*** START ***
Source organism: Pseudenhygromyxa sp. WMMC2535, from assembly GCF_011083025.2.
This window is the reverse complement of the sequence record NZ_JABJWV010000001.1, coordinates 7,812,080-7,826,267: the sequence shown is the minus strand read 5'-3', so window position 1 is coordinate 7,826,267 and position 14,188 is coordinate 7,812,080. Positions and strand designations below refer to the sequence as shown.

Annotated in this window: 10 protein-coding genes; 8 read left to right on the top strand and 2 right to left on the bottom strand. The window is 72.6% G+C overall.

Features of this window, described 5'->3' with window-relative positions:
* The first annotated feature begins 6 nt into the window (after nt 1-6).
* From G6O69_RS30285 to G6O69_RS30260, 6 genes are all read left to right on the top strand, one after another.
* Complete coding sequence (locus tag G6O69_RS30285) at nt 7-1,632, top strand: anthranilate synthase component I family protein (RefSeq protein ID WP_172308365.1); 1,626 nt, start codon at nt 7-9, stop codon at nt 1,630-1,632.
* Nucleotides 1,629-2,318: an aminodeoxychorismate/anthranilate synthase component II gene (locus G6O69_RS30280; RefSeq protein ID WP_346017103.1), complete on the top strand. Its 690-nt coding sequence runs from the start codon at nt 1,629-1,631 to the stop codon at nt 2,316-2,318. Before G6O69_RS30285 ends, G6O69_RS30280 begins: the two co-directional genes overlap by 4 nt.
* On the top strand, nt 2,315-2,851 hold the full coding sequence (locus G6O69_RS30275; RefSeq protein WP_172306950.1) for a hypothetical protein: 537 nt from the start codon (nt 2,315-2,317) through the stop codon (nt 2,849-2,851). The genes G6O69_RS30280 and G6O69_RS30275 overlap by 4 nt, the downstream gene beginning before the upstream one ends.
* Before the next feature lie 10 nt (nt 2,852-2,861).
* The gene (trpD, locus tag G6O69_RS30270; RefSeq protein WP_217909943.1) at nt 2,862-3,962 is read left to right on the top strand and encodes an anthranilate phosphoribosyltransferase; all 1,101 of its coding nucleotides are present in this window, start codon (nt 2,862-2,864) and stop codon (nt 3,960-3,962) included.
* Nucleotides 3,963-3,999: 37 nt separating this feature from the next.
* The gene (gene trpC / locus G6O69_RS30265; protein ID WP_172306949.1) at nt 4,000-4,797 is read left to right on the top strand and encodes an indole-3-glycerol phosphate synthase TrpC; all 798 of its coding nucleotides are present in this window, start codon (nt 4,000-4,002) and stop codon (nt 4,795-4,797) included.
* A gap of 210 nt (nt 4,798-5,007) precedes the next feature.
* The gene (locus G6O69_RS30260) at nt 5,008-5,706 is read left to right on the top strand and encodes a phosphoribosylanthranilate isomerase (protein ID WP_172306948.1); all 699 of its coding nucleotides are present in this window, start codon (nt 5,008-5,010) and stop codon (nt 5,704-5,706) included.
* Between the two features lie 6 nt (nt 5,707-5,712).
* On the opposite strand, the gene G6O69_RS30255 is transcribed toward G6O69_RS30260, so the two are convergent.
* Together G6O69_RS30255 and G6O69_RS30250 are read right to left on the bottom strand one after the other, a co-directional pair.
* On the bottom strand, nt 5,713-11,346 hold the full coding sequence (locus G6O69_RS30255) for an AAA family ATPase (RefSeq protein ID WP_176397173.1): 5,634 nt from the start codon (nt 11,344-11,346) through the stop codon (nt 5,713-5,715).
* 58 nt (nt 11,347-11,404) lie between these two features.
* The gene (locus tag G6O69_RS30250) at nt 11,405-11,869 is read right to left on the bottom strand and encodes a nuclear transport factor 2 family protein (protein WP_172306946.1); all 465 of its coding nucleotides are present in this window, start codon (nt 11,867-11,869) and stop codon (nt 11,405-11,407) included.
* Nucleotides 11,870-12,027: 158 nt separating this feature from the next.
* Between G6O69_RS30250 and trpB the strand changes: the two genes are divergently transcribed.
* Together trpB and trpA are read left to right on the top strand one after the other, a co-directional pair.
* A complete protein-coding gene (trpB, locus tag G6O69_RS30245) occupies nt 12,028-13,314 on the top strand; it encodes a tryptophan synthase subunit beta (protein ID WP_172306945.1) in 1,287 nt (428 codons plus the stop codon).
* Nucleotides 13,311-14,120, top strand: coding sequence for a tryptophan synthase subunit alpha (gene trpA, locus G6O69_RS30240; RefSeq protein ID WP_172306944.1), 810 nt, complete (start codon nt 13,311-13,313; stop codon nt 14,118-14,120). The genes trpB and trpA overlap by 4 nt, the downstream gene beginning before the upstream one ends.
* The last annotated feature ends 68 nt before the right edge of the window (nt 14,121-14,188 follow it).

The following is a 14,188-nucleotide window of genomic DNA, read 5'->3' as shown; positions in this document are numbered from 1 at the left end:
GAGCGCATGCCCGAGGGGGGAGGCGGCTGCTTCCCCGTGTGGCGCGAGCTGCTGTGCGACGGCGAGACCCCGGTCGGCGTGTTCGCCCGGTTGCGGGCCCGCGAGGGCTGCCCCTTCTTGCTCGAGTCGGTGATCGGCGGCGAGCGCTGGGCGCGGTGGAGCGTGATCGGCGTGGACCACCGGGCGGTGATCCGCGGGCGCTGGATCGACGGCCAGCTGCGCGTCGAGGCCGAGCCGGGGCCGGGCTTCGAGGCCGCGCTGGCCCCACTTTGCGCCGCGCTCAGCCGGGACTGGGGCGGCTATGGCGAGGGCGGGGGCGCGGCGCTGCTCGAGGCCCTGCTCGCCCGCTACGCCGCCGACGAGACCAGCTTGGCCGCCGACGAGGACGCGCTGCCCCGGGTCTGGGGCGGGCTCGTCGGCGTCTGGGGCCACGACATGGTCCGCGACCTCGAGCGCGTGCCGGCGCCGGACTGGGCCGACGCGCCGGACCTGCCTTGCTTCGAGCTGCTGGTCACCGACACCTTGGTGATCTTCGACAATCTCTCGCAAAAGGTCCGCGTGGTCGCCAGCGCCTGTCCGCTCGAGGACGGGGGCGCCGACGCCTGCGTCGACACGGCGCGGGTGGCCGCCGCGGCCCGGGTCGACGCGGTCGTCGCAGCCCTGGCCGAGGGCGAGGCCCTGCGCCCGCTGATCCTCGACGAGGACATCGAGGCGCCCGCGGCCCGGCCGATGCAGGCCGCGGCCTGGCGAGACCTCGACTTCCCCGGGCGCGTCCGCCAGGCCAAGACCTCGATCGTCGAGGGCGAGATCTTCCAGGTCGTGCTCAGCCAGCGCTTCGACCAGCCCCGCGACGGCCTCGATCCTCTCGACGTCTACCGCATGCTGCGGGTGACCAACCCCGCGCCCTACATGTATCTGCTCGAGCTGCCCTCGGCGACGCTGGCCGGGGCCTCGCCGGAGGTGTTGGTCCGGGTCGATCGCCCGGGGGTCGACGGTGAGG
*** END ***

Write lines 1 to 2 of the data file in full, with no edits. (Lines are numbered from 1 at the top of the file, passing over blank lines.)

Source organism: Pseudenhygromyxa sp. WMMC2535, from assembly GCF_011083025.2.
This window is the reverse complement of the sequence record NZ_JABJWV010000001.1, coordinates 7,812,080-7,826,267: the sequence shown is the minus strand read 5'-3', so window position 1 is coordinate 7,826,267 and position 14,188 is coordinate 7,812,080. Positions and strand designations below refer to the sequence as shown.